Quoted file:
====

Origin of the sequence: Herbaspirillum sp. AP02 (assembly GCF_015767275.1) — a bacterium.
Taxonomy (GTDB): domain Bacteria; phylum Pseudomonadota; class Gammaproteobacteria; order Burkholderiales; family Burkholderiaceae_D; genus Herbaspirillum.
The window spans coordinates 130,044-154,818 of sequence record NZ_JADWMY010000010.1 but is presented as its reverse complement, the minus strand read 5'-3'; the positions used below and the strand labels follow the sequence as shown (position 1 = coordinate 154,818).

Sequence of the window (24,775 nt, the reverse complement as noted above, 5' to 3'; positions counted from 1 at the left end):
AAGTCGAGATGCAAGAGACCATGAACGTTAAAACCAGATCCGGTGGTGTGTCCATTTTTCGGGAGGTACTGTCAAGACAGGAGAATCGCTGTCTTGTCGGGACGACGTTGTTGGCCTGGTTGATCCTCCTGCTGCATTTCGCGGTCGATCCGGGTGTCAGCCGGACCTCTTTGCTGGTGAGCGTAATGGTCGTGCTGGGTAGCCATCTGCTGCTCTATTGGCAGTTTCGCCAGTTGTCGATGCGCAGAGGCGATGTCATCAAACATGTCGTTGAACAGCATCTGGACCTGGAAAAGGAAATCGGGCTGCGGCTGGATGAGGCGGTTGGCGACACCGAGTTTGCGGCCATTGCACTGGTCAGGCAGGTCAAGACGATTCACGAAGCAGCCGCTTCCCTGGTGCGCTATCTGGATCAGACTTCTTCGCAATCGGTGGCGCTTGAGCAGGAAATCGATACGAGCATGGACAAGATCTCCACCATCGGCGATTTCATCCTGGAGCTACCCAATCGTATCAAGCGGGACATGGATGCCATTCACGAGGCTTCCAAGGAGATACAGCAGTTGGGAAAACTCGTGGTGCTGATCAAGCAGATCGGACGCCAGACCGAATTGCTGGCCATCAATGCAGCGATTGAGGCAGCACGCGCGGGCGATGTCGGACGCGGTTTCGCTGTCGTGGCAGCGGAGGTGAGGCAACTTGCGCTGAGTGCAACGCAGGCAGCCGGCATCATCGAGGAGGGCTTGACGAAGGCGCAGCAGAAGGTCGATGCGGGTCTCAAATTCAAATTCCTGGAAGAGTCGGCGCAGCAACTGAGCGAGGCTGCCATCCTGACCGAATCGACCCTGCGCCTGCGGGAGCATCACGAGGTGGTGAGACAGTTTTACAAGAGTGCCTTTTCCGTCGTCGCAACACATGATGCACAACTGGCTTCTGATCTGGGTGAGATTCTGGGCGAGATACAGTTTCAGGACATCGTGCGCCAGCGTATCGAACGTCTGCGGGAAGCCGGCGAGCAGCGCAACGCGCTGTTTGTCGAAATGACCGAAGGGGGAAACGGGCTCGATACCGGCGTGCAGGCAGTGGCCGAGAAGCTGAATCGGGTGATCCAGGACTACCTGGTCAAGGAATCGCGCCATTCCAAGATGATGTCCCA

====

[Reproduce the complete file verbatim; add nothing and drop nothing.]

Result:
Origin of the sequence: Herbaspirillum sp. AP02 (assembly GCF_015767275.1) — a bacterium.
Taxonomy (GTDB): domain Bacteria; phylum Pseudomonadota; class Gammaproteobacteria; order Burkholderiales; family Burkholderiaceae_D; genus Herbaspirillum.
The window spans coordinates 130,044-154,818 of sequence record NZ_JADWMY010000010.1 but is presented as its reverse complement, the minus strand read 5'-3'; the positions used below and the strand labels follow the sequence as shown (position 1 = coordinate 154,818).

Sequence of the window (24,775 nt, the reverse complement as noted above, 5' to 3'; positions counted from 1 at the left end):
AAGTCGAGATGCAAGAGACCATGAACGTTAAAACCAGATCCGGTGGTGTGTCCATTTTTCGGGAGGTACTGTCAAGACAGGAGAATCGCTGTCTTGTCGGGACGACGTTGTTGGCCTGGTTGATCCTCCTGCTGCATTTCGCGGTCGATCCGGGTGTCAGCCGGACCTCTTTGCTGGTGAGCGTAATGGTCGTGCTGGGTAGCCATCTGCTGCTCTATTGGCAGTTTCGCCAGTTGTCGATGCGCAGAGGCGATGTCATCAAACATGTCGTTGAACAGCATCTGGACCTGGAAAAGGAAATCGGGCTGCGGCTGGATGAGGCGGTTGGCGACACCGAGTTTGCGGCCATTGCACTGGTCAGGCAGGTCAAGACGATTCACGAAGCAGCCGCTTCCCTGGTGCGCTATCTGGATCAGACTTCTTCGCAATCGGTGGCGCTTGAGCAGGAAATCGATACGAGCATGGACAAGATCTCCACCATCGGCGATTTCATCCTGGAGCTACCCAATCGTATCAAGCGGGACATGGATGCCATTCACGAGGCTTCCAAGGAGATACAGCAGTTGGGAAAACTCGTGGTGCTGATCAAGCAGATCGGACGCCAGACCGAATTGCTGGCCATCAATGCAGCGATTGAGGCAGCACGCGCGGGCGATGTCGGACGCGGTTTCGCTGTCGTGGCAGCGGAGGTGAGGCAACTTGCGCTGAGTGCAACGCAGGCAGCCGGCATCATCGAGGAGGGCTTGACGAAGGCGCAGCAGAAGGTCGATGCGGGTCTCAAATTCAAATTCCTGGAAGAGTCGGCGCAGCAACTGAGCGAGGCTGCCATCCTGACCGAATCGACCCTGCGCCTGCGGGAGCATCACGAGGTGGTGAGACAGTTTTACAAGAGTGCCTTTTCCGTCGTCGCAACACATGATGCACAACTGGCTTCTGATCTGGGTGAGATTCTGGGCGAGATACAGTTTCAGGACATCGTGCGCCAGCGTATCGAACGTCTGCGGGAAGCCGGCGAGCAGCGCAACGCGCTGTTTGTCGAAATGACCGAAGGGGGAAACGGGCTCGATACCGGCGTGCAGGCAGTGGCCGAGAAGCTGAATCGGGTGATCCAGGACTACCTGGTCAAGGAATCGCGCCATTCCAAGATGATGTCCCA